Sen. Scott Brown and democratic challenger Elizabeth Warren are now statistically tied in their race for the U.S. Senate seat in Massachusetts, according to a poll released on Monday.
The Boston Globe’s latest survey
in the the contest showed Brown has a 45-to-43 lead over Warren among likely voters, within the four-point margin of error defined as a statistical tie.
Poll watchers had all but given the state to Warren in September, as 11 of 14 polls last month showed her leading the race by two to six points. She had a five-point lead in the Globe’s September poll as well.
Monday’s survey of 583 likely voters was conducted by the University of New Hampshire Survey Center for The Globe.
When independents were asked who they would choose if the election were held the day of the poll, they were split evenly — 47-to-47 — showing the race for those still making up their minds is even closer than the overall election.
“The race is a dead heat coming into the final weekend,” said Andrew E. Smith, director center. “A lot of it is out of their hands. I think the presidential election and turnout for the presidential election is going to determine who wins this race.”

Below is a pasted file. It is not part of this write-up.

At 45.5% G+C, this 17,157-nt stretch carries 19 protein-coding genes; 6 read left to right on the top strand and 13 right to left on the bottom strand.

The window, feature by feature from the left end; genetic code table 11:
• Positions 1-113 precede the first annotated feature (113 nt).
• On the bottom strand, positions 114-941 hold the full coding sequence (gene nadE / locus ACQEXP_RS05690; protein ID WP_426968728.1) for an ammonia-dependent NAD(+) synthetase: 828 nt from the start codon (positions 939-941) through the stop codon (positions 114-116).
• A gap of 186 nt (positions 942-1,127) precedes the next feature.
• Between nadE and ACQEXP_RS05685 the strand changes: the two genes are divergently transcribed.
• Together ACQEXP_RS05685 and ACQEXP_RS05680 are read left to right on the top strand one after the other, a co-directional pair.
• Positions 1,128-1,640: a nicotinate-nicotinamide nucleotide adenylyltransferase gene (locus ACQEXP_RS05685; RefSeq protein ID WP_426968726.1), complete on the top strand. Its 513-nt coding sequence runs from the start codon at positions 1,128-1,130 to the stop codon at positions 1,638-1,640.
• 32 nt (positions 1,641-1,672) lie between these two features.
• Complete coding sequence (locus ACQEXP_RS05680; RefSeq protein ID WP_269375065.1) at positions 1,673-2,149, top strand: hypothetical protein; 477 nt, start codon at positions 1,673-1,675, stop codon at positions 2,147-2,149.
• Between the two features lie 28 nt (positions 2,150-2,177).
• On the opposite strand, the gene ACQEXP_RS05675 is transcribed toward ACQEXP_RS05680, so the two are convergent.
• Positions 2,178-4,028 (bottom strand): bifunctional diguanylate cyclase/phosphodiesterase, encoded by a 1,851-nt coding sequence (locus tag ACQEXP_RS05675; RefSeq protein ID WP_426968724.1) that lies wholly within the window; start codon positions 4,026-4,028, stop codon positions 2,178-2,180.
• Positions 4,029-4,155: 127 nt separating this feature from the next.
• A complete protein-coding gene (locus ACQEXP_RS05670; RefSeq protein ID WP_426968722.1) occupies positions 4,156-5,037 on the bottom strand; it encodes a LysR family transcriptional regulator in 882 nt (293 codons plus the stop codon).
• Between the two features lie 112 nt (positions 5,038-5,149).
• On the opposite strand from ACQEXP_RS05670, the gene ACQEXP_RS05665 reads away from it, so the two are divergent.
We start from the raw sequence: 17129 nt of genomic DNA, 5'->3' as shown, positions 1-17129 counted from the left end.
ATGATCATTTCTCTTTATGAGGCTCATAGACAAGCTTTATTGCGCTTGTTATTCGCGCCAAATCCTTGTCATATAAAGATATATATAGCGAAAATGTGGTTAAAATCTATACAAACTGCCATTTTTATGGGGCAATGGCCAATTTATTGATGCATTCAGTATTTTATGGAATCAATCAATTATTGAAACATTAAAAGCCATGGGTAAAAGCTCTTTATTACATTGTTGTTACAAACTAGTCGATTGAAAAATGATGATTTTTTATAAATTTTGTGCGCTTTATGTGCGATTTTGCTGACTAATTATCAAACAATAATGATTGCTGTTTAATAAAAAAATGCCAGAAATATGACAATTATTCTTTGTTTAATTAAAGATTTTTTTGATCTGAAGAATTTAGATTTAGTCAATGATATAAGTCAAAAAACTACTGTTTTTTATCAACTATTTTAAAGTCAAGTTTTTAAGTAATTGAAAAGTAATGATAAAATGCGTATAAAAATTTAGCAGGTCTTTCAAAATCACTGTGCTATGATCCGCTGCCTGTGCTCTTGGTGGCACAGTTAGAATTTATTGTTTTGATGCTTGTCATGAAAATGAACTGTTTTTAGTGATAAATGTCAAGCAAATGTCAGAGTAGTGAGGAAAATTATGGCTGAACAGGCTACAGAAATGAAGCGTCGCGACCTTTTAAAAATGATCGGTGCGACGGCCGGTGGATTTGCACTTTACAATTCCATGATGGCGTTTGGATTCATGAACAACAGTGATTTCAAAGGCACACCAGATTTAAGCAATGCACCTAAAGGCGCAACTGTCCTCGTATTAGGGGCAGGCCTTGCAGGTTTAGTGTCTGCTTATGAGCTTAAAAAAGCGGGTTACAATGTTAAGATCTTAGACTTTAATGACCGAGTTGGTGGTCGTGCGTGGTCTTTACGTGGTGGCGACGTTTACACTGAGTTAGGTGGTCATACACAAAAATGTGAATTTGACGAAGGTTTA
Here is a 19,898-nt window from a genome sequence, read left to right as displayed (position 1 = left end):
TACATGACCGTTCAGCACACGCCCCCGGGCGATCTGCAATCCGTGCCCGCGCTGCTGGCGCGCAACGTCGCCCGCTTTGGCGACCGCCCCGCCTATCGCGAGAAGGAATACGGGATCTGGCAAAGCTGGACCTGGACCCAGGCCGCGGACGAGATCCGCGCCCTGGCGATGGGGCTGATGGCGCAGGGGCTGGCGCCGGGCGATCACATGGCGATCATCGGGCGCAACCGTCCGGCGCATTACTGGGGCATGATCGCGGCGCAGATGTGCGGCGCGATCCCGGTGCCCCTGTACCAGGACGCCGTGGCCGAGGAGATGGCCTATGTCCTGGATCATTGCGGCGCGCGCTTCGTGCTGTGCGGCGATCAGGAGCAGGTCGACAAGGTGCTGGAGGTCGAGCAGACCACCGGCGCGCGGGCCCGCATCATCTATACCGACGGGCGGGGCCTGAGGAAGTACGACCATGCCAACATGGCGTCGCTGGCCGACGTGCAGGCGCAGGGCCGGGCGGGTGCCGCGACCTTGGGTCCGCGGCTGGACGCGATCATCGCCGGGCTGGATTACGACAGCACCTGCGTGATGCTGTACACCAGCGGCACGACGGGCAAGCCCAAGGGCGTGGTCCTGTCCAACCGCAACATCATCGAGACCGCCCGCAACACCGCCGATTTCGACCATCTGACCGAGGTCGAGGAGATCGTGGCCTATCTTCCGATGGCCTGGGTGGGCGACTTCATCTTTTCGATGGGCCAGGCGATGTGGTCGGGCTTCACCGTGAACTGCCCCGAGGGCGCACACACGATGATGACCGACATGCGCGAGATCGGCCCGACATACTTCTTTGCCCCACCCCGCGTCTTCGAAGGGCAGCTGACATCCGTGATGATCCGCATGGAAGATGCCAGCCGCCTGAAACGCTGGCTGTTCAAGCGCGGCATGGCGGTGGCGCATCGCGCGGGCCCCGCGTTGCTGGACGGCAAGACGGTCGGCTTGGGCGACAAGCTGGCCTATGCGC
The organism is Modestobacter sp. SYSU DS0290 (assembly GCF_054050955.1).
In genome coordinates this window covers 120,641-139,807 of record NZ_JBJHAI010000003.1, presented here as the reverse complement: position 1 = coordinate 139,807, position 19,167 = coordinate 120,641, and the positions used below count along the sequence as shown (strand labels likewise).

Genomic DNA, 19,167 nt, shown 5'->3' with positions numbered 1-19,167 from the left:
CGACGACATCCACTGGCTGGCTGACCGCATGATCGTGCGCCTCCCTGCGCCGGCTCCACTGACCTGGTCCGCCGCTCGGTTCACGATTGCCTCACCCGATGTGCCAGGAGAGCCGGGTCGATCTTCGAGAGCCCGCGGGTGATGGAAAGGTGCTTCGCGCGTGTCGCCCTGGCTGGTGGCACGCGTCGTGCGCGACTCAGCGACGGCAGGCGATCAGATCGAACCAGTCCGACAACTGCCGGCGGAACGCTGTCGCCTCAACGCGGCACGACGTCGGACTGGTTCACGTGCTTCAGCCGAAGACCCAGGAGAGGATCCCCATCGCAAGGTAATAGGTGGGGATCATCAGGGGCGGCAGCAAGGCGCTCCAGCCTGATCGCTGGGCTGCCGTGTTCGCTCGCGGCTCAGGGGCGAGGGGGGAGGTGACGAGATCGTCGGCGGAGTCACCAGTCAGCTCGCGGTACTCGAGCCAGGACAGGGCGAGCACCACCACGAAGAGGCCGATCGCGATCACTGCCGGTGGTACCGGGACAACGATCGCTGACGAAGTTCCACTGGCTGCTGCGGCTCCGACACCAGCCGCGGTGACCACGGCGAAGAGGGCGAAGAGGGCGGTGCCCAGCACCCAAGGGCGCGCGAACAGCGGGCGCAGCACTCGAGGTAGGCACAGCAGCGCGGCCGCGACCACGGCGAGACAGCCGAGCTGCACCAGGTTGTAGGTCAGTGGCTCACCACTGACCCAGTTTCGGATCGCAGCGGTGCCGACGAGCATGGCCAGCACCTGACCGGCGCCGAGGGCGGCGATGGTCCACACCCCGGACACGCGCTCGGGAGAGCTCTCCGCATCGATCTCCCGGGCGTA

Republicans have a third as many registered voters in Massachusetts, a fact that makes Brown’s uphill battle against Warren that much tougher in the overwhelmingly Democratic state.
The even poll numbers call into question how far President Barack Obama can help Warren get elected to the Senate as his own lead in the state has dropped from 27 points to only 14, a 13 point drop from last month.
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